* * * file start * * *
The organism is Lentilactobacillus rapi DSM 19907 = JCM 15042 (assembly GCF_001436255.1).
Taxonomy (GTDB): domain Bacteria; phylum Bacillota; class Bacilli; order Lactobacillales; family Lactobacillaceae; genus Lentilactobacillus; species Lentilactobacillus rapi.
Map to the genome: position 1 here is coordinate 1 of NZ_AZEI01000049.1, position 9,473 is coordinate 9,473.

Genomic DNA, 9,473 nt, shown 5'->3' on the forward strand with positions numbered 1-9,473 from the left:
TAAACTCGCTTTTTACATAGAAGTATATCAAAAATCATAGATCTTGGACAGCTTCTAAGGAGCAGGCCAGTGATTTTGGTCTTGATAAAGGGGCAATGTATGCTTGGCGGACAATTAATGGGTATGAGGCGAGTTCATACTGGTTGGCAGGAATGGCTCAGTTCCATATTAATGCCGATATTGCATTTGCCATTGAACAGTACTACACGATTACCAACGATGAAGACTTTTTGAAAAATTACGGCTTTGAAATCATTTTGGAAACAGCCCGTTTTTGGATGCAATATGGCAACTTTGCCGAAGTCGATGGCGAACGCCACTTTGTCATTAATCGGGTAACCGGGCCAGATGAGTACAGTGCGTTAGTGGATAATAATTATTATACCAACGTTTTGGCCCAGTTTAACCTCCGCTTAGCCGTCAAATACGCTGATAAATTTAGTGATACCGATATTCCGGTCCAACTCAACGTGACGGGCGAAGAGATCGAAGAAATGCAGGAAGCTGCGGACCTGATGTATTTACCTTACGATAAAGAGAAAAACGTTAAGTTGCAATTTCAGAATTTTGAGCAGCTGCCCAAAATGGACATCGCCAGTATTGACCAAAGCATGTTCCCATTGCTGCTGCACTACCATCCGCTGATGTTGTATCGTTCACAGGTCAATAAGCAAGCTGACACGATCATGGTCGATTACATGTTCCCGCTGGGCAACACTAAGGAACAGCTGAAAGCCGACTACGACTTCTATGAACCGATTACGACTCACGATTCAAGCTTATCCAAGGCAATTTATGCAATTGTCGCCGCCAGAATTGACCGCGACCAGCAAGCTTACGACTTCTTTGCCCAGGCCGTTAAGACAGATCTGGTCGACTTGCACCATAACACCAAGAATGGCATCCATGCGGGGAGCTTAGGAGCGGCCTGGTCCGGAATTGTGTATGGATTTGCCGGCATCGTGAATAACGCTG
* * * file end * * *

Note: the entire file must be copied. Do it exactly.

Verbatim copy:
The organism is Lentilactobacillus rapi DSM 19907 = JCM 15042 (assembly GCF_001436255.1).
Taxonomy (GTDB): domain Bacteria; phylum Bacillota; class Bacilli; order Lactobacillales; family Lactobacillaceae; genus Lentilactobacillus; species Lentilactobacillus rapi.
Map to the genome: position 1 here is coordinate 1 of NZ_AZEI01000049.1, position 9,473 is coordinate 9,473.

Genomic DNA, 9,473 nt, shown 5'->3' on the forward strand with positions numbered 1-9,473 from the left:
TAAACTCGCTTTTTACATAGAAGTATATCAAAAATCATAGATCTTGGACAGCTTCTAAGGAGCAGGCCAGTGATTTTGGTCTTGATAAAGGGGCAATGTATGCTTGGCGGACAATTAATGGGTATGAGGCGAGTTCATACTGGTTGGCAGGAATGGCTCAGTTCCATATTAATGCCGATATTGCATTTGCCATTGAACAGTACTACACGATTACCAACGATGAAGACTTTTTGAAAAATTACGGCTTTGAAATCATTTTGGAAACAGCCCGTTTTTGGATGCAATATGGCAACTTTGCCGAAGTCGATGGCGAACGCCACTTTGTCATTAATCGGGTAACCGGGCCAGATGAGTACAGTGCGTTAGTGGATAATAATTATTATACCAACGTTTTGGCCCAGTTTAACCTCCGCTTAGCCGTCAAATACGCTGATAAATTTAGTGATACCGATATTCCGGTCCAACTCAACGTGACGGGCGAAGAGATCGAAGAAATGCAGGAAGCTGCGGACCTGATGTATTTACCTTACGATAAAGAGAAAAACGTTAAGTTGCAATTTCAGAATTTTGAGCAGCTGCCCAAAATGGACATCGCCAGTATTGACCAAAGCATGTTCCCATTGCTGCTGCACTACCATCCGCTGATGTTGTATCGTTCACAGGTCAATAAGCAAGCTGACACGATCATGGTCGATTACATGTTCCCGCTGGGCAACACTAAGGAACAGCTGAAAGCCGACTACGACTTCTATGAACCGATTACGACTCACGATTCAAGCTTATCCAAGGCAATTTATGCAATTGTCGCCGCCAGAATTGACCGCGACCAGCAAGCTTACGACTTCTTTGCCCAGGCCGTTAAGACAGATCTGGTCGACTTGCACCATAACACCAAGAATGGCATCCATGCGGGGAGCTTAGGAGCGGCCTGGTCCGGAATTGTGTATGGATTTGCCGGCATCGTGAATAACGCTG